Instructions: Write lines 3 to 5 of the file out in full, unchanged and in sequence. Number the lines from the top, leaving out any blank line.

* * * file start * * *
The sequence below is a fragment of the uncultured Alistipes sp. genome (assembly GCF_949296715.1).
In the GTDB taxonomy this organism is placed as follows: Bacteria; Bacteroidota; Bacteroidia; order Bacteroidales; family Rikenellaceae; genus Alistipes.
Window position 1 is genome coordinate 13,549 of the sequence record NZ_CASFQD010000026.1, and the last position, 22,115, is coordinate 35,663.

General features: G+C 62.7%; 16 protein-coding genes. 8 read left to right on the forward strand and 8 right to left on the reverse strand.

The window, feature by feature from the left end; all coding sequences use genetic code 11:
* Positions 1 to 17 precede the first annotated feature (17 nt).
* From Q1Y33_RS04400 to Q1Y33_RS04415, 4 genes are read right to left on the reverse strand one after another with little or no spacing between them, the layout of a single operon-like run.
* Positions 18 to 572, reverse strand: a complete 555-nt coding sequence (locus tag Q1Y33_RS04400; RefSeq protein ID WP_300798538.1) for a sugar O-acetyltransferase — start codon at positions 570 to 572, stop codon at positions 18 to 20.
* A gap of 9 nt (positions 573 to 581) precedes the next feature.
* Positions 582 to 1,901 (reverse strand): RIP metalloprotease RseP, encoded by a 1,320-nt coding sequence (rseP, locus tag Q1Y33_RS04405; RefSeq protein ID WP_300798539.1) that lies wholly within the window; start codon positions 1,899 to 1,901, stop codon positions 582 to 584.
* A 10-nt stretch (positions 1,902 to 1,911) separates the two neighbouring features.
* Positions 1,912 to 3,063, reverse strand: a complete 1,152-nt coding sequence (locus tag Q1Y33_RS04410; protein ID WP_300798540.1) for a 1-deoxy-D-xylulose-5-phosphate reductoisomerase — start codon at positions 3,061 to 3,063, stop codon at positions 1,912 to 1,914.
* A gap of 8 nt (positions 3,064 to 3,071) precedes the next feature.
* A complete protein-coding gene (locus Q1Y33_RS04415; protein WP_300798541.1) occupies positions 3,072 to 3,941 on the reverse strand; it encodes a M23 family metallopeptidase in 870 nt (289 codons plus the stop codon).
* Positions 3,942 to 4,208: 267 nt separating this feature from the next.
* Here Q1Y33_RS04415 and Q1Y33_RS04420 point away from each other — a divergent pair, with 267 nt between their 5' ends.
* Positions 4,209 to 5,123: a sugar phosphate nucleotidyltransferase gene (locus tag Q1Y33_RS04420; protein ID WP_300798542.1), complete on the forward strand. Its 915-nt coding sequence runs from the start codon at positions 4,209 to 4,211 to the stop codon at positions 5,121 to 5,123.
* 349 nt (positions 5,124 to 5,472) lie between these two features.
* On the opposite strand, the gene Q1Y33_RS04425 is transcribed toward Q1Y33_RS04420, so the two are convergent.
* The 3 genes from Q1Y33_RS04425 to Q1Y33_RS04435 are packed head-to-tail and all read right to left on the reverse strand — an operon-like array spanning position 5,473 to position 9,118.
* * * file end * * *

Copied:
Window position 1 is genome coordinate 13,549 of the sequence record NZ_CASFQD010000026.1, and the last position, 22,115, is coordinate 35,663.

General features: G+C 62.7%; 16 protein-coding genes. 8 read left to right on the forward strand and 8 right to left on the reverse strand.

The window, feature by feature from the left end; all coding sequences use genetic code 11: